• Doorways in the Sand by Roger Zelazny: The main character is a roof hopping building climber among other things.
  • The whole setting for Christopher Fowler's Roofworld. There's a whole subculture way above the streets of London, hopping over the roofs and ziplining on the telephone cables.
  • Un Lun Dun by China Miéville: A roof-hopping subculture features, which makes it a point of pride never to leave the roofs. But all is not as it seems.
  • In Felix Gilman's Thunderer, Jack and his gang often use this to get around within Ararat.
  • Jimmie Dale, the Gray Seal, did some roofhopping at least once. (Possibly the Burrage Spring-Heeled Jack did, too.)
  • Discworld: Assassins are expected to be able to do this. Pyramids in particular features the main character doing quite a bit of roof hopping.
  • One of the characters in The Alienist demonstrates remarkable abilities traveling roofs and other urban structures.
  • This is a very common way of getting around for the titular extraordinarily empowered individuals of Mistborn, since they can telekinetically push and pull on metals.
  • The climax of Changes is a roof-hopping race between Mags and two assassins.
  • In The Shadow Over Innsmouth by HP Lovecraft, the protagonist is trapped on the uppermost floor of the local Hell Hotel. He escapes by climbing down the drapes to the roof of the building next door, then jumps through a skylight to the ground below.

    Live Action TV 
  • The live action version of Sailor Moon, Pretty Guardian Sailor Moon, made one attempt at showing roofhopping. It wasn't awful, but it wasn't anything to show to the Emmy committee, either.
  • Buffy the Vampire Slayer: Buffy does some roof hopping chasing after the last bus out of Sunnydale in the final episode.
  • Seinfeld: Kramer does roof hopping while being chased by his cable guy.
  • Criminal Minds: An unsub tries (and fails) to do this in an attempt to escape arrest in the episode "Tabula Rasa". Morgan follows, with considerably greater success.
  • Jim on No Ordinary Family uses this method to get around when he's patrolling the city. However he leaves small craters on the rooftops.
  • In the Southland season 3 finale, a suspect tries to do this with Officer Sherman pursuing. The suspect succeeds the first time, but he's not so lucky on the second.
  • The one generally admired part of BBC One's much-derided 2002 presentation revamp was Rush Hour, a 90-second short film of roofhopping that would be used either as a straight promo or sometimes as an extended ident into programmes. []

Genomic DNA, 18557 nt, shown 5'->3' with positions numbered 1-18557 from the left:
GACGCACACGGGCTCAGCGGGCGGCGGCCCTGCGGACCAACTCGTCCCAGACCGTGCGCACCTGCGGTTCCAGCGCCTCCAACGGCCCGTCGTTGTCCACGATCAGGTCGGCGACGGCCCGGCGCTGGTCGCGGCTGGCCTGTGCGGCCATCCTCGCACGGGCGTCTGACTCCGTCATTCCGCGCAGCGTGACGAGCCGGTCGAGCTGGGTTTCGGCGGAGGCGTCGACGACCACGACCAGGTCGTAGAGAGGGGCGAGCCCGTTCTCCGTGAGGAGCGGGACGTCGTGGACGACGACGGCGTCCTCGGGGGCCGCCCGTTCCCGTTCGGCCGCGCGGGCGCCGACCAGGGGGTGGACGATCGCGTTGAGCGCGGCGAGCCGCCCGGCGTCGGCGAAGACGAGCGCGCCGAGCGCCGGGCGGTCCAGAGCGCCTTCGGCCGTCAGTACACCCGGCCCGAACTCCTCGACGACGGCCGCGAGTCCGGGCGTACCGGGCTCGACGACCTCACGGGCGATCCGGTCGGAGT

• Historical Korean Series are good for this, among them Sungkyunkwan Scandal and Iljimae.
  • In the pilot of the short-lived sci-fi series Something Is Out There, the first clue the cop protagonist has that the woman he's chasing is not of this Earth is when she leaps across to the next building.
  • Done in several cop shows, with the kicker being that the person attempting this (usually the criminal being pursued), is unable to make it across.
  • Randall, from The Walking Dead attempts this, and fails spectacularly.
  • This is one of the skills Young Master Bruce learns from Selina on Gotham. Because he's still in the learning process, she has to catch him at one point from falling to his death.
  • In the episode "Hash" on Barney Miller, this happens offscreen with Detective Fish, who is almost at mandatory retirement age—according to the suspect he jumped a twelve foot gap, thanks to the hash brownies he'd unwittingly consumed.


    Tabletop Games 
  • The Prodigious Leap fu schtick from Feng Shui lends itself quite nicely to this and other uses.

    Video Games 
  • The Matrix Online enables characters to accomplish similar feats by means of the Hyper-Jump ability.
  • City of Heroes allows players who take the "Super Jump" ability to duplicate this feat with ease, and those who take "Acrobatics" to a slightly lesser extent.
  • Altaïr of Assassin's Creed I can use this to go pretty much anywhere he pleases.
    • As can Ezio in the sequels.
    • This also includes thieves, guards (except those in heavy armor), mercenaries, and witnesses.
      • In fact, running on roofs is the standard and quickest means of getting anywhere in the whole franchise.
    • Slightly averted in Assassins Creed III, where buildings tend to be lower and farther apart from each other in colonial Boston and New York. You can still do it, but you'd have a hard time crossing the entire town without touching the ground.
  • The second Prince of Persia trilogy (Sands of Time, Warrior Within and The Two Thrones), inspired by Parkour just like Assassin's Creed (and from the same development team), have some instances of this.
    • The first level of Prince of Persia 2: The Shadow And The Flame has the Prince running over the palace roof.